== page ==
The first time I was told to never step over the weightlifting bar was by my coach Lev Epshteyn.
“Would you ever step over your partner in training, or your opponent at the end of a match?” he asked me, knowing I had a background in wresting. I said I wouldn’t, because it would be disrespectful. “Well in weightlifting, the bar is your partner… sometimes even your opponent,” Epsteyn said. “You should always show it respect.”
Since then, I’ve never stepped on or over the bar.
Weightlifters from the former Soviet States and countries that have adopted the Soviet Weightlifting System do not step on or over a weightlifting bar as a sign of respect both to the sport and to the equipment. It’s a part of their weightlifting culture, tradition, and religion.
Some coaches even say that by respecting the bar, you are showing your respect to the Gods of weightlifting. Your respect, or lack of it, will be reciprocated when it matters. I don’t know if they truly believe this – but why take the chance?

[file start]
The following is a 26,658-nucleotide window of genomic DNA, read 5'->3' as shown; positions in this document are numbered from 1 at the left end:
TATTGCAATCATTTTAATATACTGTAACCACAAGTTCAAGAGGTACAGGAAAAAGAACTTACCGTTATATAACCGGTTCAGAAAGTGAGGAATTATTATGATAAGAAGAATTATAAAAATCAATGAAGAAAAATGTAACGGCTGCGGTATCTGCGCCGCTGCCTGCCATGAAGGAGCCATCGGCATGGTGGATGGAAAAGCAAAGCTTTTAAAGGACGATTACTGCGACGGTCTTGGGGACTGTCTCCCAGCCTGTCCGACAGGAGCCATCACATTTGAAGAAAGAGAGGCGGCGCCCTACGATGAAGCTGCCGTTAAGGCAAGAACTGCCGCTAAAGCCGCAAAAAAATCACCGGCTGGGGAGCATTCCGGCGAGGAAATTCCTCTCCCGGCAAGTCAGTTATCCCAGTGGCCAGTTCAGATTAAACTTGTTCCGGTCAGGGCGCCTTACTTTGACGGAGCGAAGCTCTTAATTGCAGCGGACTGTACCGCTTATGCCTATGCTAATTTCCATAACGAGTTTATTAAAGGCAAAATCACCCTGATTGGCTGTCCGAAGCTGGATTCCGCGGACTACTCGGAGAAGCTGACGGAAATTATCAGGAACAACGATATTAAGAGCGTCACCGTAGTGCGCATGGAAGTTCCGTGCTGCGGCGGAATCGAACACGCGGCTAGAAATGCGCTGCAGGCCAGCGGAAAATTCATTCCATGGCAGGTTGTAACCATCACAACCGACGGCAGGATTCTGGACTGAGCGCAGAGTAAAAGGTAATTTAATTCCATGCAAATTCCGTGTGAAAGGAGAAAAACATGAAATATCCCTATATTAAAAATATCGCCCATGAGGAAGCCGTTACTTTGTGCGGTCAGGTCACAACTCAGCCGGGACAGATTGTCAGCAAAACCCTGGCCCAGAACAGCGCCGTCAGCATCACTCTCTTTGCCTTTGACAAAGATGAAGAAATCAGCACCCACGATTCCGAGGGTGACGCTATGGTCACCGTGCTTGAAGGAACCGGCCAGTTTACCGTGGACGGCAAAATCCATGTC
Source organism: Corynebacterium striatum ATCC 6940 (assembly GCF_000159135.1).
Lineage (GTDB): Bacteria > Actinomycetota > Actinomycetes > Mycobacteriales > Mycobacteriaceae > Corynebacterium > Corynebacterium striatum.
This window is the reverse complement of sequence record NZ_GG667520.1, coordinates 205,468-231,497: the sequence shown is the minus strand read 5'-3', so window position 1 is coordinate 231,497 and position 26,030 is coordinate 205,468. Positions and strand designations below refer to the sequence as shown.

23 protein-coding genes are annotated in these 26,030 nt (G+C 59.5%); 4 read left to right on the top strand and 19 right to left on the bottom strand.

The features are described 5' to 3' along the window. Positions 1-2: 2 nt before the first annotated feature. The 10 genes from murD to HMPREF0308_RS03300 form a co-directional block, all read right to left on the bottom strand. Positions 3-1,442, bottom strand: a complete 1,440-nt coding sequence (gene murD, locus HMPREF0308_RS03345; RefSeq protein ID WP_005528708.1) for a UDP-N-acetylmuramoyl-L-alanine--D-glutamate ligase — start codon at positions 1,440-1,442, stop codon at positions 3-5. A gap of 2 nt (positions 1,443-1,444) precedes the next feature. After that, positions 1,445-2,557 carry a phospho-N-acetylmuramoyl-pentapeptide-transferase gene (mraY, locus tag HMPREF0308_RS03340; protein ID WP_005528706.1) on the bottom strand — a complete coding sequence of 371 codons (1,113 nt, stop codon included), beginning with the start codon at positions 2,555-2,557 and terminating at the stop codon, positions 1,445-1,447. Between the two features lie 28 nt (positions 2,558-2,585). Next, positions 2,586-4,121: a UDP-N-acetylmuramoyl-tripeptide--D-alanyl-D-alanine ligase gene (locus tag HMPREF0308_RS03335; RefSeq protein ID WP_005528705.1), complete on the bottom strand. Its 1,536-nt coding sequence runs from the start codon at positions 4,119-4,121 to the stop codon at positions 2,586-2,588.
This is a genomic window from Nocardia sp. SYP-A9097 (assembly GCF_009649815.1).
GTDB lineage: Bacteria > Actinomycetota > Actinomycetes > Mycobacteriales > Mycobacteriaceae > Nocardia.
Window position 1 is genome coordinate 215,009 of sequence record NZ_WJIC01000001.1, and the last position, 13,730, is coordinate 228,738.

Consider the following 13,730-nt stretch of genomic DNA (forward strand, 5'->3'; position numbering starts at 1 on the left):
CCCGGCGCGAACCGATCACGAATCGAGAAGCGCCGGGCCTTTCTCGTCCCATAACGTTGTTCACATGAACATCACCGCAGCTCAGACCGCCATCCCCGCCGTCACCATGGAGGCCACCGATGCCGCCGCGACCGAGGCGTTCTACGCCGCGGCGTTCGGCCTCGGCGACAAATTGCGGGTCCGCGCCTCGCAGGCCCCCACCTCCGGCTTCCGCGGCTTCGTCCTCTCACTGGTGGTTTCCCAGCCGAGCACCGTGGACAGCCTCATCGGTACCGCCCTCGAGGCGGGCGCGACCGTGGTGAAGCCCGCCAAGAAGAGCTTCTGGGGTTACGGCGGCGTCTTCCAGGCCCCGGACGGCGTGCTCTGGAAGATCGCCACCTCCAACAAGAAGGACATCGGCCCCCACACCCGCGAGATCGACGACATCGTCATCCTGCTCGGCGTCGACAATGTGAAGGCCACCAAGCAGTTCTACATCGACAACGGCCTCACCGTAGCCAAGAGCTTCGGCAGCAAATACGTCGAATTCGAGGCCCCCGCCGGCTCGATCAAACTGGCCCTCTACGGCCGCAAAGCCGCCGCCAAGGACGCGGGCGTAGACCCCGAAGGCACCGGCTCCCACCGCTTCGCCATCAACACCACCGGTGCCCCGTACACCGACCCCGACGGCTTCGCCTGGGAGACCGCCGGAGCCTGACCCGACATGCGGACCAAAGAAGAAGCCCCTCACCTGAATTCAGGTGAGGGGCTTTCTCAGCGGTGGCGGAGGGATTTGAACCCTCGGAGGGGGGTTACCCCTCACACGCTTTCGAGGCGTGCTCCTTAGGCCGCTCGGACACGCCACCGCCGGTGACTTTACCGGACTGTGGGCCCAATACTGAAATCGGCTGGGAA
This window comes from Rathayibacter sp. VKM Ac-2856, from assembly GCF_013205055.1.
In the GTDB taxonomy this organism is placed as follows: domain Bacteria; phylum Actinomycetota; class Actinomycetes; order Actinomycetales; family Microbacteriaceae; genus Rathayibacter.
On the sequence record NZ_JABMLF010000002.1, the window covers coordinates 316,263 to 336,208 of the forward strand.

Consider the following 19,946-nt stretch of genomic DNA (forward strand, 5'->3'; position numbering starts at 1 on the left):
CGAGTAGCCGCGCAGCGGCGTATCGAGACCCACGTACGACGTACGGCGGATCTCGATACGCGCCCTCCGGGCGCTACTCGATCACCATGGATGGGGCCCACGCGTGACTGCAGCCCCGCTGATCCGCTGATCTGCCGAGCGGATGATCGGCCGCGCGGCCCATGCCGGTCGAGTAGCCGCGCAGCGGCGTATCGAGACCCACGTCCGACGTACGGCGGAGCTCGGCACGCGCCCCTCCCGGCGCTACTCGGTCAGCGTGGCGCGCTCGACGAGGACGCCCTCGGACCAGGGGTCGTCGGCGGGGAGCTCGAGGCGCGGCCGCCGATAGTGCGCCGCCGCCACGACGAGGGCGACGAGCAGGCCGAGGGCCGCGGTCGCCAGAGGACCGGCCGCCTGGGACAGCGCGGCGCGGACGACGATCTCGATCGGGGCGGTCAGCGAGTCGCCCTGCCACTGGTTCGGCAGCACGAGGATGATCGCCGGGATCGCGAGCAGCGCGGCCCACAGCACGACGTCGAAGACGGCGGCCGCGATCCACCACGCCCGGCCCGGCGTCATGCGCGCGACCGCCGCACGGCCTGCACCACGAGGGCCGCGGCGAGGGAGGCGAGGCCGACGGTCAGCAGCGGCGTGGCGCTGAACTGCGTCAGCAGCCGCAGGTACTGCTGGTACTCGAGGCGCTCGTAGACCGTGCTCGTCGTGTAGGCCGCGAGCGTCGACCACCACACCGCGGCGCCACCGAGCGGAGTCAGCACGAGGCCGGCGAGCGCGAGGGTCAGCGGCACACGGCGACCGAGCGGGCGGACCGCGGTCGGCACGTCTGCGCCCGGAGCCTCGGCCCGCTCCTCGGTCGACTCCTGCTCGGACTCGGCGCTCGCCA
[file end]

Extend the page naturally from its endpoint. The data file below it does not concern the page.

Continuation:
When Mikhail Koklyaev was a young lifter, he didn’t care for the tradition or superstition around respecting the bar. One day, after doing clean pulls, Koklyaev stepped over the bar on his way off the platform, not realizing that the older, stronger lifters were watching. They stopped him in his path and told him there were consequences to his actions:
If you step over the bar, you must go under it.
The offender has a choice of either crawling under the bar, which is considered shameful, or lifting the bar overhead and walking underneath it.
The weight that day was heavier than anything Koklyaev had ever lifted before. To avoid shaming himself, he cleaned the weight, and pushed it high enough so that he was able to sneak under and drop it behind his head.
Since that day, Koklyaev never steps over the bar. And the Gods of weightlifting have been good to him.